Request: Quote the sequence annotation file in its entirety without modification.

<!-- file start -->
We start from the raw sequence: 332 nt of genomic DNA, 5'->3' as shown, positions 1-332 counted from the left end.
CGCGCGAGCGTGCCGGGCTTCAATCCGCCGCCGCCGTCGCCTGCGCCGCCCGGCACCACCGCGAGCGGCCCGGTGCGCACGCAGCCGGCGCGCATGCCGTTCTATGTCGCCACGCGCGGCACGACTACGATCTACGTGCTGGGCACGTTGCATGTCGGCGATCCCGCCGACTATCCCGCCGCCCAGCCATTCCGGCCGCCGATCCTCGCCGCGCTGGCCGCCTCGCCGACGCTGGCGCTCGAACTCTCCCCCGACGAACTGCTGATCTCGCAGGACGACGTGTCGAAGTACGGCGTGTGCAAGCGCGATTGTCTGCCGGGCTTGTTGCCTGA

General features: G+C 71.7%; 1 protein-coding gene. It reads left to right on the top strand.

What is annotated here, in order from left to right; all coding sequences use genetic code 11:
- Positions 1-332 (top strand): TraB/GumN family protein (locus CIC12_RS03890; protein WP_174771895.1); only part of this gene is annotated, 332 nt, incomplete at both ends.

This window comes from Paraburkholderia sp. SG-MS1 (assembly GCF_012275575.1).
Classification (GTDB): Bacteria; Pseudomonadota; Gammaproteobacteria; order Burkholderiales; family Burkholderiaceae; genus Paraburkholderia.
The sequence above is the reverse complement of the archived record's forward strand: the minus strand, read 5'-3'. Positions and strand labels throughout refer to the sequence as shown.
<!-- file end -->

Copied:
We start from the raw sequence: 332 nt of genomic DNA, 5'->3' as shown, positions 1-332 counted from the left end.
CGCGCGAGCGTGCCGGGCTTCAATCCGCCGCCGCCGTCGCCTGCGCCGCCCGGCACCACCGCGAGCGGCCCGGTGCGCACGCAGCCGGCGCGCATGCCGTTCTATGTCGCCACGCGCGGCACGACTACGATCTACGTGCTGGGCACGTTGCATGTCGGCGATCCCGCCGACTATCCCGCCGCCCAGCCATTCCGGCCGCCGATCCTCGCCGCGCTGGCCGCCTCGCCGACGCTGGCGCTCGAACTCTCCCCCGACGAACTGCTGATCTCGCAGGACGACGTGTCGAAGTACGGCGTGTGCAAGCGCGATTGTCTGCCGGGCTTGTTGCCTGA

General features: G+C 71.7%; 1 protein-coding gene. It reads left to right on the top strand.

What is annotated here, in order from left to right; all coding sequences use genetic code 11:
- Positions 1-332 (top strand): TraB/GumN family protein (locus CIC12_RS03890; protein WP_174771895.1); only part of this gene is annotated, 332 nt, incomplete at both ends.

This window comes from Paraburkholderia sp. SG-MS1 (assembly GCF_012275575.1).
Classification (GTDB): Bacteria; Pseudomonadota; Gammaproteobacteria; order Burkholderiales; family Burkholderiaceae; genus Paraburkholderia.
The sequence above is the reverse complement of the archived record's forward strand: the minus strand, read 5'-3'. Positions and strand labels throughout refer to the sequence as shown.